Notes and Editorial Reviews
Frozen Hours Melt Melodiously Into the Past. riprap. Preamble and Dreamsong from the 4–5 a.m. REM Stage. Mud Wrestling at the O.K. Corral. Meanwhile Back at the Ranch
NEW WORLD 80741-2 (61:45)
I’ve reviewed discs of Eric Moe (b. 1954) a couple of times now, and I continue to be impressed and engaged by his work. He is a composer who I now think I would recognize in a new piece’s “blind” audition, which speaks a lot towards the strength and individuality of his voice. If I were to try to
identify the aspects of his practice, I’d include: an infectious rhythmic sense; a sense of melody and texture that is based on tight motives that fit together like a jigsaw puzzle; and a real sense of humor (just look at the titles) that still doesn’t fall into easy slapstick. He’s genuinely scrupulous in the way that every sound seems carefully weighed and polished, yet it doesn’t become precious to my ear. I’m reminded a bit of another composer from the same generation I admire, Arthur Levering, though Moe’s music tends to have a little more engagement with popular idioms than Levering’s.
I think the thing that strikes me most about this release, however, is that another Moe comes more into focus than I’ve noted before, i.e. a composer who has a genuine lyric gift as well. Written for a sextet of flute, clarinet, violin, viola, cello, and piano,
Frozen Hours Melt Melodiously Into the Past
Meanwhile Back At The Ranch
(2011) (the same sextet with percussion added) are two parts of a larger tone poem,
The Deeds and Sufferings of Light
, that lasts almost a half hour total. In each, along with driving, motoric sections, there are passages of much more broad-breathed song, all artfully woven into a rich contrapuntal texture.
Dreamsong from the 4–5 a.m. REM Stage
, a selection from a larger monodrama based on a story by David Foster Wallace, takes this approach the farthest, creating a sort of endless melody for violin and piano, always spinning out another phrase from the undertow of the previous one, shifting harmonically in ways that are simultaneously surprising and pleasing.
(1989) for flute, cello, piano, and percussion (for those who don’t know, it’s loose stones bound into a wire armature, used for construction) is the earliest piece on the program, and in fact is a knockout. It’s a distillation of the “classic” Moe I enumerated above, and I find it enormous fun.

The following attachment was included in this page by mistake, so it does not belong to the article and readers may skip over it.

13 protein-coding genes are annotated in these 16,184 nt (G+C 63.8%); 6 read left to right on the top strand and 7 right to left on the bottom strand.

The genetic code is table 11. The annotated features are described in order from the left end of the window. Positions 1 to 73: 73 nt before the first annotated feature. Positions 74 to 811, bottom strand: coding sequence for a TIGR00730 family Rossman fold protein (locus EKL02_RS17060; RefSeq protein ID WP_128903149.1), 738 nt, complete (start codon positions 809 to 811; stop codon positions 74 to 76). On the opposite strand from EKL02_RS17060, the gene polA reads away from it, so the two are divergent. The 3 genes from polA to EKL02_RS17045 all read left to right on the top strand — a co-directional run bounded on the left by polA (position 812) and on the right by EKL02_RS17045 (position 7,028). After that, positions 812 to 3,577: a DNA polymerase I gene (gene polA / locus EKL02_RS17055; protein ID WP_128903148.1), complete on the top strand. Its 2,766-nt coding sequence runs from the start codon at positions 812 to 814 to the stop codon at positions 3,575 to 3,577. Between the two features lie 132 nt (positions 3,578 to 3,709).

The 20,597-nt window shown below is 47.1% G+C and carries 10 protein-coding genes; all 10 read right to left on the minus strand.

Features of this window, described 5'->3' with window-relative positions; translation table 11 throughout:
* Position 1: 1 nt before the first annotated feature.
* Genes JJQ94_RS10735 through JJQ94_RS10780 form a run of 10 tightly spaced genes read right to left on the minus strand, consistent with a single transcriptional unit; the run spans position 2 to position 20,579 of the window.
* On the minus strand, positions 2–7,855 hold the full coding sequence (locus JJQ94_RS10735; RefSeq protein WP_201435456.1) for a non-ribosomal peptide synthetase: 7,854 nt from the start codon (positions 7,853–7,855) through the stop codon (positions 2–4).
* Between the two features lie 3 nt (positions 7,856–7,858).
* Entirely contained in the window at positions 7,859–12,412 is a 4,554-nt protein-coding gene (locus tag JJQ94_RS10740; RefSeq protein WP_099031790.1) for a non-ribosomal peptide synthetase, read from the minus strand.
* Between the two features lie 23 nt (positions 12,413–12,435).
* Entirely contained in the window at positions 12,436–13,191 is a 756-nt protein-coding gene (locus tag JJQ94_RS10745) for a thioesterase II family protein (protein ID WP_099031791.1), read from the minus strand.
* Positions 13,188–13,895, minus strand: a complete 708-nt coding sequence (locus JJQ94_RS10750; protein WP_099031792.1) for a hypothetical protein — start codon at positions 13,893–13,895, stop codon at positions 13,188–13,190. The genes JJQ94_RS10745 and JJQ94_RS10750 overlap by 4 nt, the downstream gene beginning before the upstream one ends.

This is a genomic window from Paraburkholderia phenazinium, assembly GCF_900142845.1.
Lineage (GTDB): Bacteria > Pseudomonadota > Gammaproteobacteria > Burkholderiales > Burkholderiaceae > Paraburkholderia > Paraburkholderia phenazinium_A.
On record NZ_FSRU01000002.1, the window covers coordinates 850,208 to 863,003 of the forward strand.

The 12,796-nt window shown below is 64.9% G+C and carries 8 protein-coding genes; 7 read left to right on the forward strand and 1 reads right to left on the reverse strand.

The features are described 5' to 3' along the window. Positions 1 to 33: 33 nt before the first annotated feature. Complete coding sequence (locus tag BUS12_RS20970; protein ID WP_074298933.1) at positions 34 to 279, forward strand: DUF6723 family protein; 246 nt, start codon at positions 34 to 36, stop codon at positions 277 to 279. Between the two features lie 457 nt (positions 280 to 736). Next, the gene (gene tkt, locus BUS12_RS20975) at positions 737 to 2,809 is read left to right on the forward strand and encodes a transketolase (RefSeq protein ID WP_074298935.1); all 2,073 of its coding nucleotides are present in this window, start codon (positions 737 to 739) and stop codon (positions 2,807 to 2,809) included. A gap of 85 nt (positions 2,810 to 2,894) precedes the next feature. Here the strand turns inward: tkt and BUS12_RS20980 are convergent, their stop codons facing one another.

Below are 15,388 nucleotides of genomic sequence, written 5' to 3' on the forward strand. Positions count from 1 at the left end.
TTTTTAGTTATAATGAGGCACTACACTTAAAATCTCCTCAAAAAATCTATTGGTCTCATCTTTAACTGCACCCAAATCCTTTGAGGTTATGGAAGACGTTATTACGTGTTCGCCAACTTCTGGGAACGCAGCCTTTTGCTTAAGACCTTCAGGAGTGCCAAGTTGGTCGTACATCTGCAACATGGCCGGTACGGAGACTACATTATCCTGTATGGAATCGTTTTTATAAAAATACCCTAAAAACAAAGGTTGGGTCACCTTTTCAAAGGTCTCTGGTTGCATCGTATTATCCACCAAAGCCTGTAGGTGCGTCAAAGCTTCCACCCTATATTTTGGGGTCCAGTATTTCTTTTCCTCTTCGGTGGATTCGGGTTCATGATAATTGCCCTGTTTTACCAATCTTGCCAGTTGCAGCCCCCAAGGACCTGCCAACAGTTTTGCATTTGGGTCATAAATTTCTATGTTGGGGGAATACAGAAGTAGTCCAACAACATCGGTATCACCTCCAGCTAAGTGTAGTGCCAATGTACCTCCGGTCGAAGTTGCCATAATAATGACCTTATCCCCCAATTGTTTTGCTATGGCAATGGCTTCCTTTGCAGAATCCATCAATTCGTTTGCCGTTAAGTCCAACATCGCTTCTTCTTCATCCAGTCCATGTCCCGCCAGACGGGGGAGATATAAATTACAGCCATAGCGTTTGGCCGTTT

Mud Wrestling at the O.K. Corral
(2007) for cello and piano is perhaps the one work that doesn’t grab me quite as strongly. Somehow its rhythmic drive seems just a little more labored. And interestingly, some of the earlier, faster sections of
Meanwhile Back at the Ranch
strike me similarly. I can’t help but feel a few metronome markings higher would help the flow of the music, though since this is assuredly a composer-supervised affair, I assume this is exactly what Moe wants. And I
see how usually by the end of a piece a real breakneck tempo has been reached as a goal, justifying retrospectively the earlier tempos. But I still wish in a few places the music were allowed to be a little lighter on its feet.
Don’t take these quibbles, though, as any global critique. Moe knows what he’s doing, and his product is some of the most musical and satisfying of his generation in the U.S.
Finally, all of these works seem to come from a very fruitful collaboration between the composer and the Boston-based Firebird Ensemble. All but
seem to have been commissioned and/or premiered by them. While
’s headnote policy has an established ensemble listed only by its name, it’s worth noting that Firebird’s players are Sarah Brady, flute; Rane Moore, clarinet; Gabriela Diaz, violin; Kate Vincent, viola; David Russell, cello; Sarah Bob and Cory Smythe, piano; and Aaron Trant, percussion. Jeffrey Means conducts
Frozen Hours …
the composer is the assured pianist in the two duos,
FANFARE: Robert Carl
Works on This Recording
Riprap by Eric Moe
Period: 20th Century
Written: 1989; USA
Be the first to review this title